The Baltimore ballpark embraced the city, an attitude epitomized by a gritty brick B&O warehouse visible beyond right field. It's as much a part of Camden Yards as the three-flats on Waveland and Sheffield avenues that define Wrigley. Graceful brick exterior arches, a big improvement on New Comiskey's ugly ramps, enhanced its street presence.
In the seating bowl, which originally had a capacity of nearly 49,000 (since reduced to just less than 46,000), club seats and skyboxes were restricted to a single level, not the three-leveled combination of premium seats and a press box that jacked New Comiskey's upper deck into the sky and made it frighteningly steep for some fans.
Outfield seating was notably unbalanced — low-slung in right to maintain views of the B&O warehouse, multitiered in left to cut down on the number of upper-deck seats behind home plate.
Special touches that managed to be playful without being cutesy — from Oriole logos in the fencing around the ballpark to sidewalk plaques that commemorated tape-measure home runs hit onto adjacent Eutaw Street — reintroduced a narrative, story-telling quality that had disappeared from baseball design.
"The idea," Smith said, "is that baseball is a leisurely game. There is no clock in the nine innings. ... We asked, 'What could we give people during the nine innings to talk about with each other?'"
That this formula proved influential — and largely beneficial for fans in Baltimore and beyond — is beyond argument. Consider the difference between Pittsburgh's now-demolished Three Rivers Stadium, a multipurpose monster, and that city's gem-like PNC Park, with its intimate seating and striking views of the skyline and river bridges.
Even Wrigley and Fenway have been forced to adapt to the way Camden Yards and its retro brethren raised fans' expectations with its successful marriage of modern amenities and historic charm. Wrigley's new outdoor plaza and office building, which includes a showcase Cubs store, reveal one way to increase the offerings of a historic ballpark without disrupting its architectural integrity.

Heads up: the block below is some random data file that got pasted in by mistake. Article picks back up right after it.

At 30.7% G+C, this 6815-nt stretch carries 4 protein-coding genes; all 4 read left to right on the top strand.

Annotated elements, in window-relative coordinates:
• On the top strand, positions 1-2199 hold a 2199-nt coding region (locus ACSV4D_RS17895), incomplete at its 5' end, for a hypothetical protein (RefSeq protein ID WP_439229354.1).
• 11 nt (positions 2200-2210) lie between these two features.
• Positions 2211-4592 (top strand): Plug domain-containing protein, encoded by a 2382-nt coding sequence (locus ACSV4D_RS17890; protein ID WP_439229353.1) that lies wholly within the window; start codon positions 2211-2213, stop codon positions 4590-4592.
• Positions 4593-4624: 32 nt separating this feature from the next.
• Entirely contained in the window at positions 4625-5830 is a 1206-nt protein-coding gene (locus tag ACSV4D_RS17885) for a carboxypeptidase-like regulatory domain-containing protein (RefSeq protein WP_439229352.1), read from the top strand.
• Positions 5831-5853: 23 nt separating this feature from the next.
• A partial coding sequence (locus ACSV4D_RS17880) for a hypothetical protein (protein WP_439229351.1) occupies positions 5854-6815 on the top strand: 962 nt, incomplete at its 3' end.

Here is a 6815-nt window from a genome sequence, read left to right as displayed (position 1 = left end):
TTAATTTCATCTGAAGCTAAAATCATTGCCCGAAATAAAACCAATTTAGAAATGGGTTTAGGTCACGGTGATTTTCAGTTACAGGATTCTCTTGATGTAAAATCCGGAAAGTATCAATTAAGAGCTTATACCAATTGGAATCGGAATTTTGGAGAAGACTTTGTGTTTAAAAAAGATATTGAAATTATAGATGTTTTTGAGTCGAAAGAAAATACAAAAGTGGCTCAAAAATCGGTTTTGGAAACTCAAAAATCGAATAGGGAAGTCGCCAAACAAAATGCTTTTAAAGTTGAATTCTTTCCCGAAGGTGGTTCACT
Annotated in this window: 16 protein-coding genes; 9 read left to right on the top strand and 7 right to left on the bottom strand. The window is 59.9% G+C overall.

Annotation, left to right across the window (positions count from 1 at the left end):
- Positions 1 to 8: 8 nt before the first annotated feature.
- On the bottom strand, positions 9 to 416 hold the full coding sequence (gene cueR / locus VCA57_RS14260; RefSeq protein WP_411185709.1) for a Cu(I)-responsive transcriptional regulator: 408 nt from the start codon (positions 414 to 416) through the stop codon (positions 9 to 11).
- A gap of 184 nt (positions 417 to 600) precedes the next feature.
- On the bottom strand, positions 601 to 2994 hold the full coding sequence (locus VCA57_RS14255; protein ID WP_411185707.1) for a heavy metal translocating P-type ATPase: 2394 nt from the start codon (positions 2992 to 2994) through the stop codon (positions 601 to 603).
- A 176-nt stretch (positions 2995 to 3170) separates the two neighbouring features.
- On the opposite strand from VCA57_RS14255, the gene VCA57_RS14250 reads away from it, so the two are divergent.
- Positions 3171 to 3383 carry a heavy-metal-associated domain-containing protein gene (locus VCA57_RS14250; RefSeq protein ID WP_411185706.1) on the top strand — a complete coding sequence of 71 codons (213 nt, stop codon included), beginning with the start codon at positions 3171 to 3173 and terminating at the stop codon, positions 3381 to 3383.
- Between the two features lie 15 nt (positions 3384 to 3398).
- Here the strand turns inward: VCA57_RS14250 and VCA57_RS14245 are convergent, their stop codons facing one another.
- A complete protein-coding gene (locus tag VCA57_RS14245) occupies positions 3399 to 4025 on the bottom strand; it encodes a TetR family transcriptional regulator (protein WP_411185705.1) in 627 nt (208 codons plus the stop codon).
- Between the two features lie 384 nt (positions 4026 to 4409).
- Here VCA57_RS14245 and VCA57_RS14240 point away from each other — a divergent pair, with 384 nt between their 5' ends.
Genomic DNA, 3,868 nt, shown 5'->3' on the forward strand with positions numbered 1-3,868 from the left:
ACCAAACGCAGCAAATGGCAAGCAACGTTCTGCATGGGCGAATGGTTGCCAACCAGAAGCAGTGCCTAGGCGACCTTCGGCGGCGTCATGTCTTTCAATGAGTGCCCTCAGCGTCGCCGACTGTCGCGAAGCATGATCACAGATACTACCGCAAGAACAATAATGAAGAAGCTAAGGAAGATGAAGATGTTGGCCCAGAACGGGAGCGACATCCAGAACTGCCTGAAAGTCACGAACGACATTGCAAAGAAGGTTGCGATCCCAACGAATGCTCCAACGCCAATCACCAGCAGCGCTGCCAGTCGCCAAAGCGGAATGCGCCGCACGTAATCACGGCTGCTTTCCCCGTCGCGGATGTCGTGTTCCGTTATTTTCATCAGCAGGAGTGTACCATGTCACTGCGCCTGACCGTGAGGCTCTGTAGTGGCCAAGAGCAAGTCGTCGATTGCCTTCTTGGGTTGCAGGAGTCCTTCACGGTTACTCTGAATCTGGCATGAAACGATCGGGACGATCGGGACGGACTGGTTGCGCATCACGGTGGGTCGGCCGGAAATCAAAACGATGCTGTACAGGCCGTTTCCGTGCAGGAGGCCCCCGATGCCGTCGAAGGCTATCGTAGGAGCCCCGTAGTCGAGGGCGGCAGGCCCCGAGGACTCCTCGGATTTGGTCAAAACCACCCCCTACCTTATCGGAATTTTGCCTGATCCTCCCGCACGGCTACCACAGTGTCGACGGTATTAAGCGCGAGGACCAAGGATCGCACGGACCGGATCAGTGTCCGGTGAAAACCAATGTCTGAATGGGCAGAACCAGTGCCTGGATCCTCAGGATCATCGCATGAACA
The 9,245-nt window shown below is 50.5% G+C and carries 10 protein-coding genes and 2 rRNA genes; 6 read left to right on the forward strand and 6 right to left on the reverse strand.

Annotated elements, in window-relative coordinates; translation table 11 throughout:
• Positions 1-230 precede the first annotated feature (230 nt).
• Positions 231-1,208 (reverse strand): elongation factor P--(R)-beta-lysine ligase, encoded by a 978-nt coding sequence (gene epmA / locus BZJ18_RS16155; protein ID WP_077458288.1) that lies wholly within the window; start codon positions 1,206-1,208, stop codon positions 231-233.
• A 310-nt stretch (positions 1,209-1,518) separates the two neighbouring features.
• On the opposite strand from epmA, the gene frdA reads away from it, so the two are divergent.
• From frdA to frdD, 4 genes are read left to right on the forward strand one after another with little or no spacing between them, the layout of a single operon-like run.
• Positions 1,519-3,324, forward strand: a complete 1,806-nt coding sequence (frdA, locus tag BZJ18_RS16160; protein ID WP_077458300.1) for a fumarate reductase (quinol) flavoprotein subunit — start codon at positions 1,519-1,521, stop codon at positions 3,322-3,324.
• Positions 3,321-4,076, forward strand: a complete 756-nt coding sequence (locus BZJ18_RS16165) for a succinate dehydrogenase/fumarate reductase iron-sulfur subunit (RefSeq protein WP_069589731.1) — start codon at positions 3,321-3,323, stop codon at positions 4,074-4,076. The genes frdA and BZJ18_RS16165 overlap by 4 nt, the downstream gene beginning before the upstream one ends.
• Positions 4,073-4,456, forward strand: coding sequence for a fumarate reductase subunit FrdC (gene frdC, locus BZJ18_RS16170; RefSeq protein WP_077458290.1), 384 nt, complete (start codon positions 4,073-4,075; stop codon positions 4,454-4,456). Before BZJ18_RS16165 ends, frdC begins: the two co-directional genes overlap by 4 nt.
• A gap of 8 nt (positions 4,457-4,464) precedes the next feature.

The new features expand the historic ballpark beyond its original footprint, providing modern amenities fans have come to expect since Camden Yards opened while leaving intact Wrigley's historic integrity. Wrigley's restored exterior ironwork, which replaces clumsy concrete panels, also comports to the Baltimore standard of an attractive, street-friendly exterior.
The trouble is, the Camden Yards formula often has lapsed into formulaic imitation. Retro ballparks with exterior brick arches have become a cliche and commodity — more generic applique than architecture attuned to its specific locale. In some cases, their traditional exteriors are mere window dressing for facilities, such as St. Louis' Busch Stadium, that have grown gargantuan because they're jammed with stores, restaurants and skyboxes. At such places, the promised intimacy of the retro ballpark is more rhetoric than reality.
In response to these shortcomings and to the shifting winds of architectural fashion, new stadiums such as Miami's Marlins Park are unabashedly modern. In essence, they form a counterrevolt to the retro revolution.
For her part, Smith, who now works for the Dodgers and has supervised the renovation of their iconic 1960s stadium, bristles at the term "retro." Camden Yards, she argues, was designed to be timeless and to fit its urban context like a glove.
"It wasn't meant to be Ye Olde Park," she said. "It was meant to be Baltimore's park."